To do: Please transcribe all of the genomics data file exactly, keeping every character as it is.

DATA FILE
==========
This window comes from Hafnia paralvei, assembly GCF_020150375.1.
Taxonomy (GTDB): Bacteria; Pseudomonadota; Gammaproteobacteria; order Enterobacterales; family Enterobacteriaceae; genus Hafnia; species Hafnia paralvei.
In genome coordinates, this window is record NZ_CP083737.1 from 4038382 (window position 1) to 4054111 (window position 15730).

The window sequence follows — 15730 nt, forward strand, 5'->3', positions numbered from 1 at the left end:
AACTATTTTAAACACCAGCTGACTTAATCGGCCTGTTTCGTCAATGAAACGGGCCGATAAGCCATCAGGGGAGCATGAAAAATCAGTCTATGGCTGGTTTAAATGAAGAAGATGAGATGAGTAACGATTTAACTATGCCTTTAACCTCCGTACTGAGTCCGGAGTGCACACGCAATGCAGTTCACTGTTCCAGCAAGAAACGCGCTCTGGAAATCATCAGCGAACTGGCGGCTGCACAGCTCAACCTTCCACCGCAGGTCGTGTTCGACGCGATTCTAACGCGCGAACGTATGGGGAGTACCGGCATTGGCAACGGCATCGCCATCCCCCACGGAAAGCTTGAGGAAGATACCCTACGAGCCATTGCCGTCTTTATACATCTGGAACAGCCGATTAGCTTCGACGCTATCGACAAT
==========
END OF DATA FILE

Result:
This window comes from Hafnia paralvei, assembly GCF_020150375.1.
Taxonomy (GTDB): Bacteria; Pseudomonadota; Gammaproteobacteria; order Enterobacterales; family Enterobacteriaceae; genus Hafnia; species Hafnia paralvei.
In genome coordinates, this window is record NZ_CP083737.1 from 4038382 (window position 1) to 4054111 (window position 15730).

The window sequence follows — 15730 nt, forward strand, 5'->3', positions numbered from 1 at the left end:
AACTATTTTAAACACCAGCTGACTTAATCGGCCTGTTTCGTCAATGAAACGGGCCGATAAGCCATCAGGGGAGCATGAAAAATCAGTCTATGGCTGGTTTAAATGAAGAAGATGAGATGAGTAACGATTTAACTATGCCTTTAACCTCCGTACTGAGTCCGGAGTGCACACGCAATGCAGTTCACTGTTCCAGCAAGAAACGCGCTCTGGAAATCATCAGCGAACTGGCGGCTGCACAGCTCAACCTTCCACCGCAGGTCGTGTTCGACGCGATTCTAACGCGCGAACGTATGGGGAGTACCGGCATTGGCAACGGCATCGCCATCCCCCACGGAAAGCTTGAGGAAGATACCCTACGAGCCATTGCCGTCTTTATACATCTGGAACAGCCGATTAGCTTCGACGCTATCGACAAT